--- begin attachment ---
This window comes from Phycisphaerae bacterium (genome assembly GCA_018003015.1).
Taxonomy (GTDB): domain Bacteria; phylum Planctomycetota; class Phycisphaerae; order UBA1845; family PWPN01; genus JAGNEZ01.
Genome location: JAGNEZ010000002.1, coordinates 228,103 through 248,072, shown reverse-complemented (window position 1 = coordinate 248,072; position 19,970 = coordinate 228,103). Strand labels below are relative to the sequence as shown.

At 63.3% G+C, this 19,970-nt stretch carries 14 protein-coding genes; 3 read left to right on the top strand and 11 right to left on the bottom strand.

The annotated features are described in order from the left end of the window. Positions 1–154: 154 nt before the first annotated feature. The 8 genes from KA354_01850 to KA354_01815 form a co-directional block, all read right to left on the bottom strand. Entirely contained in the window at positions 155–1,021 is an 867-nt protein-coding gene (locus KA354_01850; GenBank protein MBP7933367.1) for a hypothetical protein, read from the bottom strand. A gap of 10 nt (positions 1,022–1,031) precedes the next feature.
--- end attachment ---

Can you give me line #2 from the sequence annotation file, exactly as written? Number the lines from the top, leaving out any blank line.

Taxonomy (GTDB): domain Bacteria; phylum Planctomycetota; class Phycisphaerae; order UBA1845; family PWPN01; genus JAGNEZ01.